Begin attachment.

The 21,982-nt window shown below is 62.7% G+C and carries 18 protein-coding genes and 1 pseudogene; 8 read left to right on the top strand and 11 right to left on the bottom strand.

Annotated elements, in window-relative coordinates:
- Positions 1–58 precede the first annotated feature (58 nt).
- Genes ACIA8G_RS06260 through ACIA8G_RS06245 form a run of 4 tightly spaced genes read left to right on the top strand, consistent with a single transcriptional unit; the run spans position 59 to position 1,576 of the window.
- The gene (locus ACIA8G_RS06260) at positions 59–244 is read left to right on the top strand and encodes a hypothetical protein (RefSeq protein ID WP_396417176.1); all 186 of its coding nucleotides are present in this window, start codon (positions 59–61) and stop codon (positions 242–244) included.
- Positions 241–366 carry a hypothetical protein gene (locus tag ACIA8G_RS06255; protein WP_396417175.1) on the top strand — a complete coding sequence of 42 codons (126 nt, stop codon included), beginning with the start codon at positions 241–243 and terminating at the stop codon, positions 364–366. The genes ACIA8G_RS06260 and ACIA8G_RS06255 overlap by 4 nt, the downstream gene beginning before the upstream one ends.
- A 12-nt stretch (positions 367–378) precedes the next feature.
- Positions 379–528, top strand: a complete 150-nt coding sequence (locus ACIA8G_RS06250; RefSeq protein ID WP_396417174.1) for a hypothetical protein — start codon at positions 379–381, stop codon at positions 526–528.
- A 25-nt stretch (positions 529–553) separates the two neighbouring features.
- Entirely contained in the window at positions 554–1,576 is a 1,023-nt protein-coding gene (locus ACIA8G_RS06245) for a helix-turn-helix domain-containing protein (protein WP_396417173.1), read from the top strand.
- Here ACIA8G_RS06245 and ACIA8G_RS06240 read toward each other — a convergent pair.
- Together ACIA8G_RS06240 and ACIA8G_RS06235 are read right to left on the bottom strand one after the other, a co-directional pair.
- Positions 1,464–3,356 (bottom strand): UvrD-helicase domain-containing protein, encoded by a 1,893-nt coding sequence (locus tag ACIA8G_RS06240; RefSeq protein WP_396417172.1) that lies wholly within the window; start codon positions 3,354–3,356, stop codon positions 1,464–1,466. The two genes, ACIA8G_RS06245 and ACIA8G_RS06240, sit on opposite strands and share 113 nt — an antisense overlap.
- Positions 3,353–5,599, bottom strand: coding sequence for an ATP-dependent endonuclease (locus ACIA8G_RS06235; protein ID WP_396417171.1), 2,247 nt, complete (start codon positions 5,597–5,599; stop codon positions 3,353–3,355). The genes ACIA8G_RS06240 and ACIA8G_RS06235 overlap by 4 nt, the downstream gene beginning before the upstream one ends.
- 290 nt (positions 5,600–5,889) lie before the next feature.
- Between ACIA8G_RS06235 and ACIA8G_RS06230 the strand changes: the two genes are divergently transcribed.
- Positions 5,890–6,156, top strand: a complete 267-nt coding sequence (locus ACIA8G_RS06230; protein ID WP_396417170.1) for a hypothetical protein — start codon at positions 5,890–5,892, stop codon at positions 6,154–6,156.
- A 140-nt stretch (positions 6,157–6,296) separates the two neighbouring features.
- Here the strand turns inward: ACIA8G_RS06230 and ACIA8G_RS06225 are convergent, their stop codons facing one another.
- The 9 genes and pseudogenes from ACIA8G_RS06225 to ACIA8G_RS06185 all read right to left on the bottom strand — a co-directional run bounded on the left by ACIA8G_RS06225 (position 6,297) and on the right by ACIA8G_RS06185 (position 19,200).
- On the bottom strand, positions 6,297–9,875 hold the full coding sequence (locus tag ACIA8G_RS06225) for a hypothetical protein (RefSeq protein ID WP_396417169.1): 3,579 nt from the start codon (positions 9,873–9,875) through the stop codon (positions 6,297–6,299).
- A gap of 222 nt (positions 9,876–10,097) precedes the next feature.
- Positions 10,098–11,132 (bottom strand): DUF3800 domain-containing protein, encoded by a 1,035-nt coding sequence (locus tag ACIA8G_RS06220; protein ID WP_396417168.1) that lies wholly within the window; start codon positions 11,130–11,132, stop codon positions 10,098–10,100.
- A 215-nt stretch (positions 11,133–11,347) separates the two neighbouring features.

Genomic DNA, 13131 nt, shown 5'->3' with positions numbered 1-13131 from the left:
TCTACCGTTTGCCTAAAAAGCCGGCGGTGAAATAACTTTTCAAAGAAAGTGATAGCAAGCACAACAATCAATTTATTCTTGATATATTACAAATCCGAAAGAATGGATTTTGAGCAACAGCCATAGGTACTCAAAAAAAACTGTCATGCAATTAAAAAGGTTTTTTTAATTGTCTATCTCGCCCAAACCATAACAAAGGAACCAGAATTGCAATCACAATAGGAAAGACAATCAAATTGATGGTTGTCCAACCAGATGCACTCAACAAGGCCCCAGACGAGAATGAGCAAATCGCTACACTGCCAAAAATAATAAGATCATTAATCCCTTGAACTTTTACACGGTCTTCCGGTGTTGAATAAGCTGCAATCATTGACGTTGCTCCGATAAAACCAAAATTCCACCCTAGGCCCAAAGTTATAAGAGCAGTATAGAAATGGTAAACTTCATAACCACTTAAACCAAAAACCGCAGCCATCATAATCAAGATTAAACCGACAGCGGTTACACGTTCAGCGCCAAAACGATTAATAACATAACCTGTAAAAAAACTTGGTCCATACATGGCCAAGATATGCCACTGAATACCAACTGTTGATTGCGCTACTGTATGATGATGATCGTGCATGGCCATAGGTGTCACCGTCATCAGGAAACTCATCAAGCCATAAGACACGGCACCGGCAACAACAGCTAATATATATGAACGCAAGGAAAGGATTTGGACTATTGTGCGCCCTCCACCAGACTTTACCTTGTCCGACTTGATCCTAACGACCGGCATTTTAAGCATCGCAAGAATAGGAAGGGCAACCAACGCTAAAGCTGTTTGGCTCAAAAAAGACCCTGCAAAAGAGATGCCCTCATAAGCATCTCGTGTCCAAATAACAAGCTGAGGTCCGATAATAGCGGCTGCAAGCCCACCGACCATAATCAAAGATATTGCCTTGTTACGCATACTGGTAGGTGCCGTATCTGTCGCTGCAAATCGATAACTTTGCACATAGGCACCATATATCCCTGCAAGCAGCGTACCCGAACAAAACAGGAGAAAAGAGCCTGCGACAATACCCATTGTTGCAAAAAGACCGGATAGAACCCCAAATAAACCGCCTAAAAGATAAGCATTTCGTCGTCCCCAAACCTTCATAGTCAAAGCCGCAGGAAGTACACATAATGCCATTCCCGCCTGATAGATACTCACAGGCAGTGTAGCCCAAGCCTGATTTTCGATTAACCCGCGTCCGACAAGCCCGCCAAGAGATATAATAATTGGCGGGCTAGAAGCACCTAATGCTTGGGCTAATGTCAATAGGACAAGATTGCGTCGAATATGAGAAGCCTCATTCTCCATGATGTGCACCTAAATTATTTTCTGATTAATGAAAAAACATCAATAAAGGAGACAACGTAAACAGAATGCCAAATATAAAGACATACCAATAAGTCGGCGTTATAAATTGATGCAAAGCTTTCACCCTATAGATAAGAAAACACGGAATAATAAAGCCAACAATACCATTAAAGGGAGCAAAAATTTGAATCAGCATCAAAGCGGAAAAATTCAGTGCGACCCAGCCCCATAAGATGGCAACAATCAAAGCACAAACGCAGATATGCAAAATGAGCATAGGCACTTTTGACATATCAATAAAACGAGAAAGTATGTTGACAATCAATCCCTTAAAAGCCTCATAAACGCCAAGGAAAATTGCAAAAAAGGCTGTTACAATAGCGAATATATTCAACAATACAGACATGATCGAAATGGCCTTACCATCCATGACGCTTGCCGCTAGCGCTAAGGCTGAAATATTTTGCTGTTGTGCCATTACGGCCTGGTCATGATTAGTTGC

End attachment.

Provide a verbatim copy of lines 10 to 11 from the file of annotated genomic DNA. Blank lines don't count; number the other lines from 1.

- Entirely contained in the window at positions 554–1,576 is a 1,023-nt protein-coding gene (locus ACIA8G_RS06245) for a helix-turn-helix domain-containing protein (protein WP_396417173.1), read from the top strand.
- Here ACIA8G_RS06245 and ACIA8G_RS06240 read toward each other — a convergent pair.